Leaves of verse


Indigenous to the Paroles region of Upper Volta, the fabled Story Bush derives its name from the text-like mottling that occurs on its leaves beginning in late May. During the growing season individual lines emerge on a plant. In autumn local story gatherers collect the fallen leaves and arrange them into a tale that will entertain villagers through the long dark days of winter.

The placard stuck into the pot holding Hugh Musick’s (AB’84) artwork Story Bush (magnolia fabula), at the Lincoln Park Conservatory, adopts the authoritative, encyclopedic tone of other conservatory text, but like Story Bush itself, the paragraph combines imagination with reality.

A magnolia displaying an original 255-line narrative poem inscribed on the leaves, Musick’s Story Bush can’t be read in linear fashion, he points out. And that’s part of its magic. This past weekend children and adults alike touched the branches and leaves, circling the plant while reading such lines as:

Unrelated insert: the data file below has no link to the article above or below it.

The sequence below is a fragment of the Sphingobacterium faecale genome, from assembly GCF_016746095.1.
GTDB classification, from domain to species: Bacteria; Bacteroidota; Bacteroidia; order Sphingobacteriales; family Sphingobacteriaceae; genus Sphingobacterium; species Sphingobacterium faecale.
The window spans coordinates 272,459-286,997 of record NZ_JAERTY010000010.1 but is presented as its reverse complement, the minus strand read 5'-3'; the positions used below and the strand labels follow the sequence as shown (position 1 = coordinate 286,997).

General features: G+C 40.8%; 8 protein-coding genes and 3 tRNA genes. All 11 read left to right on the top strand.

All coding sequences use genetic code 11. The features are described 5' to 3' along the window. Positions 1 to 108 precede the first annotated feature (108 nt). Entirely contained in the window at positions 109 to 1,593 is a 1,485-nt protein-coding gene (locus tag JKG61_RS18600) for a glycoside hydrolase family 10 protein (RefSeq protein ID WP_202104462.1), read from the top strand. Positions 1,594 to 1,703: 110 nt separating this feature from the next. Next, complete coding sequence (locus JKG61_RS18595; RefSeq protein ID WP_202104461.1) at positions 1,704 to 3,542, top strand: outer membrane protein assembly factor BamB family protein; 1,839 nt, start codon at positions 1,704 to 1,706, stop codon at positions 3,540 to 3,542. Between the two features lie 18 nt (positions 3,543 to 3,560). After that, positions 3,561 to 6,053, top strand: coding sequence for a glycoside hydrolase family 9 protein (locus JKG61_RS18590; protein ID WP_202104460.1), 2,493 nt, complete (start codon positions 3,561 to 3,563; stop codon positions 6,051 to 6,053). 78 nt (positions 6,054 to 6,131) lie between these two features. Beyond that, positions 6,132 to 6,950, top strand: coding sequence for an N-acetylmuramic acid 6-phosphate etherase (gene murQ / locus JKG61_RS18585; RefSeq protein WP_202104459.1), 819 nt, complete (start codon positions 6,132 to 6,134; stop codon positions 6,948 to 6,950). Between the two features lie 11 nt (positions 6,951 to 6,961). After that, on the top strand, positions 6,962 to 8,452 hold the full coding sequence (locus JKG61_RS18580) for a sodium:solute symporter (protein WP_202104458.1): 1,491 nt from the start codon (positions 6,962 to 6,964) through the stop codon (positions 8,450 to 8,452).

unexpected heiress to a great aunt’s fortune
low-hanging cloud of discontent
thus the unprobable became possible

In a phone interview, Musick offers the analogy of a Magic 8 ball to explain how he hopes the phrases will affect viewers. “That’s the way music lyrics stay in my head. A turn of phrase can have certain substance and it can roll around in my head. If people are able to take away a bit or piece, maybe that seed will become inspiration to them.”

Musick has created hundreds of collages accompanied by short imaginative stories, but, he says, this is “the first time I’ve worked with a plant.” A few years ago he was walking in Lakeview when some hyacinth bushes, their leaves turning a brilliant red, caught his eye. “The image of someone writing a whole novel onto their bush came to me,” he recalls. Musick hopes Story Bush “will just stop you in your tracks and make you think, and reevaluate the potential of what things can be.”

In the fall Musick will play the role of story gatherer himself. Every day he will make a trip to the conservatory to collect the fallen leaves. He plans to transcribe the phrases in the order they have fallen. The resulting poem will be “decided entirely by the change of seasons.”

Jenny Fisher, ’07

Photos: A boy checks out the poetry leaves (top). Musick's phrases can't be read in linear fashion (bottom).

August 16, 2006